Brief side note for today. For years, Mockingbird has supported my brother’s fundraising efforts for the Challenged Athletes Foundation – a non-profit that provides grants to help physically challenged people with the tools they need to pursue an active and healthy lifestyle. Their seminal event was held last weekend – a triathlon in San Diego.
Notes from Paul’s thank you email:
My Challenged Athletes’ weekend started on Friday night as I rushed from coaching soccer practice to the annual Celebration of Abilities event held in conjunction with the San Diego Triathlon Challenge. The evening serves as a kickoff for the weekend, a ceremony for annuals awards, but mostly as an opportunity for introduction and socializing between and amongst challenged athletes and fundraisers. I’m always struck by something on these evenings be it a particular inspiring story or a chance encounter. This year the biggest impact was the realization that many of the attendees, particularly the younger ones, were meeting their heroes for the first time. Unlike a wide-eyed kid meeting LeBron James in complete awe, these kids’ motivation was entirely different. They didn’t want an autograph or to see a championship ring, they wanted to ask questions like, “how did you deal with kids teasing you about your prosthetic leg?” or “What do you do when you feel like the world is unfair?” These interactions reminded just how important the community that CAF builds really is. As Lorna Day, mother of Sam, who unfortunately lost his life to cancer in August but not before having years of incredible experiences generated by CAF, stated:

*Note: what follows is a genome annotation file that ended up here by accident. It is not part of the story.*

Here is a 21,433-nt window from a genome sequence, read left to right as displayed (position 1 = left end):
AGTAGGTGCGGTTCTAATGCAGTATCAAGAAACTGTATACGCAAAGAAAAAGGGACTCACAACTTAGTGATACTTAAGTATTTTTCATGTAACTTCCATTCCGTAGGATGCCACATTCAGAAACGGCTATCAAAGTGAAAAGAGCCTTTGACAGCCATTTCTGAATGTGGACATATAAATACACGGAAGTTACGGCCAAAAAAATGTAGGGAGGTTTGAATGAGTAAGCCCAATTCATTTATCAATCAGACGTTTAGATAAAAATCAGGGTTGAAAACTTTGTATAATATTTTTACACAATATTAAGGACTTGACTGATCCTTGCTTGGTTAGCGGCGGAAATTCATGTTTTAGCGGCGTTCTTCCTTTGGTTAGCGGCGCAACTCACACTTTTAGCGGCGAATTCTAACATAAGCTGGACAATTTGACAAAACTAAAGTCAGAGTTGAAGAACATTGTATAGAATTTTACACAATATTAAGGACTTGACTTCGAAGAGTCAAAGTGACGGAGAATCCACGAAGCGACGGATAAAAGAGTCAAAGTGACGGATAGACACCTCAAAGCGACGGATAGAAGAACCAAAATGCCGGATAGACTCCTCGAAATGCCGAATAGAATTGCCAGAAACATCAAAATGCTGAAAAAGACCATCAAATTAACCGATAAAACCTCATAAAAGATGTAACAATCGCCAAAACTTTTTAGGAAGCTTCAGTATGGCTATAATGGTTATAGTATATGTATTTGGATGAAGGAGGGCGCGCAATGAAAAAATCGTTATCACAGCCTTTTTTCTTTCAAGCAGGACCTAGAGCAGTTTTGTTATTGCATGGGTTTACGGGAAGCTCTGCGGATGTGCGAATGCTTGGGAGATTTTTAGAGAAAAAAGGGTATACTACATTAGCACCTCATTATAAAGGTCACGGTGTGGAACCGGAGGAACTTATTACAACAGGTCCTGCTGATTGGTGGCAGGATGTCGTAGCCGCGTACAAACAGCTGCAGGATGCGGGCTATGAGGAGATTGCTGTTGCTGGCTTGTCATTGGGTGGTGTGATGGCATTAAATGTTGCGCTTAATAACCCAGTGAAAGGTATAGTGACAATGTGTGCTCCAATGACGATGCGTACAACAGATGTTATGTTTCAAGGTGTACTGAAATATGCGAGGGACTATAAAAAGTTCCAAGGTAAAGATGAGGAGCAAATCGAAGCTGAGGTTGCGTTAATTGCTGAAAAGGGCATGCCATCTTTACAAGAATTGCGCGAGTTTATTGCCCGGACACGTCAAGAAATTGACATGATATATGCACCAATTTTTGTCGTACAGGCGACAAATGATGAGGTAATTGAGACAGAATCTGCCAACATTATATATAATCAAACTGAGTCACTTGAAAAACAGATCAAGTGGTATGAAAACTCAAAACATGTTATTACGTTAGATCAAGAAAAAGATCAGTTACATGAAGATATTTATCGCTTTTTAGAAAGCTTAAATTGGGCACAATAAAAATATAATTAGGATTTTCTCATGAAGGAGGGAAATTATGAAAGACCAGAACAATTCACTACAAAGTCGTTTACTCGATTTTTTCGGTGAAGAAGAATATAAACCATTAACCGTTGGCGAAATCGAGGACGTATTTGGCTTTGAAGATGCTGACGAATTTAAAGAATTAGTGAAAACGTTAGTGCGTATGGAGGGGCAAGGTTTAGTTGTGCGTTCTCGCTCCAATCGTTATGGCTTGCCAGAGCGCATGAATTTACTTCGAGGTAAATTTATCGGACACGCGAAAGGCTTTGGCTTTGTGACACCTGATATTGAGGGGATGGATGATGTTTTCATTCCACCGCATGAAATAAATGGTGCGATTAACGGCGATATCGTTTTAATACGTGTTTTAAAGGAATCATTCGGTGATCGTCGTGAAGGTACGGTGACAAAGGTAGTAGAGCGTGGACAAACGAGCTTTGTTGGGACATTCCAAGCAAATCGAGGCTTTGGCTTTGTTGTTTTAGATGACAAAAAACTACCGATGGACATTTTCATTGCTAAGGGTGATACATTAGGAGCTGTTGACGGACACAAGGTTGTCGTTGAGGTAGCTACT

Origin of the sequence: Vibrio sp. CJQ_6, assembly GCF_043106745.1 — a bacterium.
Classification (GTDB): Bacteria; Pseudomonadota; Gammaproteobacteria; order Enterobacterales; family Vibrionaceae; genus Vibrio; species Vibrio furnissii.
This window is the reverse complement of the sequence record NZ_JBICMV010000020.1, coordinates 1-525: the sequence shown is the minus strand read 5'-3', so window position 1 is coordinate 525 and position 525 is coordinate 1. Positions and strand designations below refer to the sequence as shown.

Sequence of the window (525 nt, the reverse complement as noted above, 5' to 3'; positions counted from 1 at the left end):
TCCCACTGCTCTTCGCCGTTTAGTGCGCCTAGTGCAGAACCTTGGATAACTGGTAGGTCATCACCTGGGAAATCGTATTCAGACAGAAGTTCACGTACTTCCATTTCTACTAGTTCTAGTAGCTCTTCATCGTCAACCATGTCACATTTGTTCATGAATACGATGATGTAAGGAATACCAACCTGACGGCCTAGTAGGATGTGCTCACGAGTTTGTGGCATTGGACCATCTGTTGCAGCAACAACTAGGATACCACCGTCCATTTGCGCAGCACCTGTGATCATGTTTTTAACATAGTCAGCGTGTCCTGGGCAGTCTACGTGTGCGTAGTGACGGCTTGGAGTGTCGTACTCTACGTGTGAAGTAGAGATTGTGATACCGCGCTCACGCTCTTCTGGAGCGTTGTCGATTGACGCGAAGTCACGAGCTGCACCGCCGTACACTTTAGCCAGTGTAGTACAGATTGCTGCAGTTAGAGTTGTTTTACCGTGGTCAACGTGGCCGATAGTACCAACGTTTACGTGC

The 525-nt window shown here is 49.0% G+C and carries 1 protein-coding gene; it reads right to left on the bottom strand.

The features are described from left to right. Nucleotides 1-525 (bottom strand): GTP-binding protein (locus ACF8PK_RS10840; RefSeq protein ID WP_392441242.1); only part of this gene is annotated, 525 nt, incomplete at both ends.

“This community nurtured Sam’s spirit in a way in which we, his family, could not.”
The other highlight of the Celebration of Abilities evening was the introduction of these sixteen members of the US Paralympic team (45% of the US team was supported by CAF) who had returned from Rio, many sporting medals of gold, silver and bronze. Hearing their passionate description of the life changing experience was inspiring.
As part of the second wave of Gold Team members who had raised significant funds above the minimum requirements, I dove into the water on the heels of 94 Challenged Athletes who had entered in the first wave to start my mile swim. Twenty-three minutes later I was the first Gold Team member to exit the Pacific. My enthusiasm was only slightly tempered when Lisa noted that I had swum about thirty second slower than Rudy Garcia-Tolson a double leg amputee who had led the Challenged Athletes wave.
To my Mockingbird clients – a trickle down thank you for making my support of this outstanding organization possible.